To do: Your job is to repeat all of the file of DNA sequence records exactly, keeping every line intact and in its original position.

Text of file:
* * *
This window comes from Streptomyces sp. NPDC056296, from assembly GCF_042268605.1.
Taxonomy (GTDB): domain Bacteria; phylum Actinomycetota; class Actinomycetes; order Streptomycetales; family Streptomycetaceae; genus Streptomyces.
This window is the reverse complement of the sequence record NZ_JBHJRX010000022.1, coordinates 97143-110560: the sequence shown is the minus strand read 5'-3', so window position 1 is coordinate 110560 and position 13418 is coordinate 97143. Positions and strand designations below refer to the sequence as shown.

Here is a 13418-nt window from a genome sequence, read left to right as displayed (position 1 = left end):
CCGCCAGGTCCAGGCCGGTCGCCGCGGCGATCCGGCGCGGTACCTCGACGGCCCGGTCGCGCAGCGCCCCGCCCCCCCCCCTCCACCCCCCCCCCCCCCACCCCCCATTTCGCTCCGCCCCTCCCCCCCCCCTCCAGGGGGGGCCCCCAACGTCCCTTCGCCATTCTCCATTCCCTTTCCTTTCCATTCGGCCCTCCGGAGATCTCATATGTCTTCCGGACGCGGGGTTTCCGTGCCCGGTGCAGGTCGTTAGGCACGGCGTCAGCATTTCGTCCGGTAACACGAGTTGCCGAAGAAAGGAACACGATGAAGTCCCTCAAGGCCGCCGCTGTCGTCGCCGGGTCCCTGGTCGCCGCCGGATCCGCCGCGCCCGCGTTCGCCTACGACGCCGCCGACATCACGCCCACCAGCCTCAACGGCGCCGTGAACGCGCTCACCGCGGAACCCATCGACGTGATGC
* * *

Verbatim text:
This window comes from Streptomyces sp. NPDC056296, from assembly GCF_042268605.1.
Taxonomy (GTDB): domain Bacteria; phylum Actinomycetota; class Actinomycetes; order Streptomycetales; family Streptomycetaceae; genus Streptomyces.
This window is the reverse complement of the sequence record NZ_JBHJRX010000022.1, coordinates 97143-110560: the sequence shown is the minus strand read 5'-3', so window position 1 is coordinate 110560 and position 13418 is coordinate 97143. Positions and strand designations below refer to the sequence as shown.

Here is a 13418-nt window from a genome sequence, read left to right as displayed (position 1 = left end):
CCGCCAGGTCCAGGCCGGTCGCCGCGGCGATCCGGCGCGGTACCTCGACGGCCCGGTCGCGCAGCGCCCCGCCCCCCCCCCTCCACCCCCCCCCCCCCCACCCCCCATTTCGCTCCGCCCCTCCCCCCCCCCTCCAGGGGGGGCCCCCAACGTCCCTTCGCCATTCTCCATTCCCTTTCCTTTCCATTCGGCCCTCCGGAGATCTCATATGTCTTCCGGACGCGGGGTTTCCGTGCCCGGTGCAGGTCGTTAGGCACGGCGTCAGCATTTCGTCCGGTAACACGAGTTGCCGAAGAAAGGAACACGATGAAGTCCCTCAAGGCCGCCGCTGTCGTCGCCGGGTCCCTGGTCGCCGCCGGATCCGCCGCGCCCGCGTTCGCCTACGACGCCGCCGACATCACGCCCACCAGCCTCAACGGCGCCGTGAACGCGCTCACCGCGGAACCCATCGACGTGATGC